real-time transfer of the data generated by the drone payload. Payloads can include HD, 4K and/or thermal cameras and sensors (such as LiDAR systems, which use lasers to determine variable distances). Drones with these payloads are more likely to use 5G due to their need for large amounts of data and low latency.
The exact revenue generated will vary according to the use case and enterprises’ needs. For example, not all drones will transmit data in real time; some will instead upload data via Wi-Fi or a fixed connection once they have returned to the depot, and will therefore only require C2 connectivity.
Operators that wish to move up the drones value chain will need to use partnerships or acquisitions
Some operators will choose to focus solely on the connectivity aspect of drones. However, operators with a greater appetite for risk may pursue other revenue opportunities, including the following.
Hardware. Telecoms operators do not typically operate or own a fleet of drones. They instead work with customers who have their own drones, or provide drones via a preferred hardware provider. Some operators may also partner with hardware providers to offer a joint go-to-market solution. For instance, Celcom Malaysia partnered with Aerodyne to integrate connectivity into Aerodyne’s drone portfolio.
Support services. Vodafone and Telefónica are acting as supplemental data service providers (SDSPs) and are providing support services such as flight authorisation, permit handling and data off-loading. BT and Verizon are providing professional services such as security assessments and are designing drone solutions for enterprises.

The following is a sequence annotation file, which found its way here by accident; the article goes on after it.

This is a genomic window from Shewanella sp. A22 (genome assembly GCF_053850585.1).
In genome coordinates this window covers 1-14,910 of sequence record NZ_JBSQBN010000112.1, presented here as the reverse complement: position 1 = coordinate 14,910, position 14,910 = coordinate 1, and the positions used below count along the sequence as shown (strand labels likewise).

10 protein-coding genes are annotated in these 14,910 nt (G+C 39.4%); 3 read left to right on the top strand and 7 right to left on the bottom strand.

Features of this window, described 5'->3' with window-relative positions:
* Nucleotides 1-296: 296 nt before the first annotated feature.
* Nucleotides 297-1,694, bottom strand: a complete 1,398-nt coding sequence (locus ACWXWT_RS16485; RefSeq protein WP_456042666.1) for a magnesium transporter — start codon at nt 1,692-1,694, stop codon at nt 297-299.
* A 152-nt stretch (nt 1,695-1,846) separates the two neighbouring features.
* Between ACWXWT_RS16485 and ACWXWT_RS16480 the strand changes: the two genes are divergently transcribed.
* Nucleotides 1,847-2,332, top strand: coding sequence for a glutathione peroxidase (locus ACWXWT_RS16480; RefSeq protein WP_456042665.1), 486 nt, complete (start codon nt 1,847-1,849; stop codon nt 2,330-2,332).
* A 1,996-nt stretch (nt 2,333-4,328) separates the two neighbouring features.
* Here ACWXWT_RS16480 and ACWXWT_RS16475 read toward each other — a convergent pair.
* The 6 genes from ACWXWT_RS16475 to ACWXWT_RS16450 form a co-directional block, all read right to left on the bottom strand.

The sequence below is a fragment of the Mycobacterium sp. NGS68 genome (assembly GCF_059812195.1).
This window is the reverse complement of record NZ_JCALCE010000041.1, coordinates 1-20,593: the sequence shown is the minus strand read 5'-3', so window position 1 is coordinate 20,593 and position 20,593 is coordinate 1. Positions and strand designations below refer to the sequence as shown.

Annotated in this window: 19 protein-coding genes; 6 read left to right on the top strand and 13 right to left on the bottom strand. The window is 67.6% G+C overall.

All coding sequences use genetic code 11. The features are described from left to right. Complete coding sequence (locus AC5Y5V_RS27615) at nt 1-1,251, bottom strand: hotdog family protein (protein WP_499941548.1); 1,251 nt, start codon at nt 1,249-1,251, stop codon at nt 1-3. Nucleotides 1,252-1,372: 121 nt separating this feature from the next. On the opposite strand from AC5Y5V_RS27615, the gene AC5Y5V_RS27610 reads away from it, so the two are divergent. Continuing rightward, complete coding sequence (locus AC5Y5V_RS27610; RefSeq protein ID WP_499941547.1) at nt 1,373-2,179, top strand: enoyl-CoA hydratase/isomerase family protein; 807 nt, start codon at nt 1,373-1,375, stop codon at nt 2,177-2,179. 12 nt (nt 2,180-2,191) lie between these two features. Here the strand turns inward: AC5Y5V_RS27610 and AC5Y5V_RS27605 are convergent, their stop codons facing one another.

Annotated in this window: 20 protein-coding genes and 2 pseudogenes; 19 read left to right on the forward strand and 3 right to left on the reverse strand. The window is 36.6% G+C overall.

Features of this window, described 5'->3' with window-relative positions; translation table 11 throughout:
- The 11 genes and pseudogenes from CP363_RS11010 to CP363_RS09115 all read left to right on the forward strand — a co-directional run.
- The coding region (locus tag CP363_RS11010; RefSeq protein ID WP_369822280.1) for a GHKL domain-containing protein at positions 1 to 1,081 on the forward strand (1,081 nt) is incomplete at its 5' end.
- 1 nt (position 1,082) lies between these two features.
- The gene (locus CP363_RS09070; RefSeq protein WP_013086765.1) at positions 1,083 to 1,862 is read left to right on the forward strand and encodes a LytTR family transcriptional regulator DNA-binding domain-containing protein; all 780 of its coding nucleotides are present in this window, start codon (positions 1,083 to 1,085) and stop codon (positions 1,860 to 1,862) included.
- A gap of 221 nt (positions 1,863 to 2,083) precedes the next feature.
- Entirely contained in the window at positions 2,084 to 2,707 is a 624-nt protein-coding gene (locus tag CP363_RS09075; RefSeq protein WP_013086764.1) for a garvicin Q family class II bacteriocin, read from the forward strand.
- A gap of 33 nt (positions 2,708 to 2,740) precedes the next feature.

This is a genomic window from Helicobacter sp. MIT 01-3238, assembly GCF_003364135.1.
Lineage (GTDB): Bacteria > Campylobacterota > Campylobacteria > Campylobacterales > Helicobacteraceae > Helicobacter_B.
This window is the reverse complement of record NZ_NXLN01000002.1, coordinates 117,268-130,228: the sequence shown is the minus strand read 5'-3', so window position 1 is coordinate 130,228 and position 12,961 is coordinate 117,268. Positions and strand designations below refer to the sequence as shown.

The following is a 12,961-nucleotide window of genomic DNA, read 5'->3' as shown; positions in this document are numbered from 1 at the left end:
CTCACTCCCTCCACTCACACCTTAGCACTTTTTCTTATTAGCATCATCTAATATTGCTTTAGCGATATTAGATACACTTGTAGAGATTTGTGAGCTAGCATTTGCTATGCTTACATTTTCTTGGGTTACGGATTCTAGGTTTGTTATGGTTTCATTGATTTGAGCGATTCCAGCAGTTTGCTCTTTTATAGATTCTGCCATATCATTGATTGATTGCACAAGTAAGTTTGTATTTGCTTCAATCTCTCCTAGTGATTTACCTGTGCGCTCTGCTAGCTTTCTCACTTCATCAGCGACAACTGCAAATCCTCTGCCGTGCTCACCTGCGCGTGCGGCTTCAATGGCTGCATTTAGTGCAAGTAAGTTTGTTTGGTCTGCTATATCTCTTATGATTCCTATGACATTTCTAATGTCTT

Platform services. These include fleet management platforms for predicative maintenance or data visualisation platforms for post-flight analysis.
A select few operators, including Deutsche Telekom and Verizon, are generating additional revenue by moving further up the drone value chain. These operators have acquired and partnered with aviation specialists, respectively (Skyward in the case of Verizon and DFS in the case of Deutsche Telekom); they will act as U-space service providers (USSPs) and will take responsibility for the management of a given drone airspace (known as U-space).
The experience gained by developing drone solutions will provide other benefits for operators
The most significant revenue opportunities related to cellular drones will only be available to operators that provide services to the aviation sector beyond simple connectivity. However, many lack experience in this sector. The most ambitious operators will use acquisitions or partnerships to develop the necessary competencies, but they will be in the minority.
However, drones still represent an interesting opportunity for other operators. They can use the drone market to develop and showcase their 5G and edge computing capabilities, or to develop new capabilities that they may have little experience with in the IoT realm (such as professional services). Drones are also highly marketable and operators may use them to improve their brand and achieve their ambition of becoming known as data service and platform providers rather than simply providers of connectivity.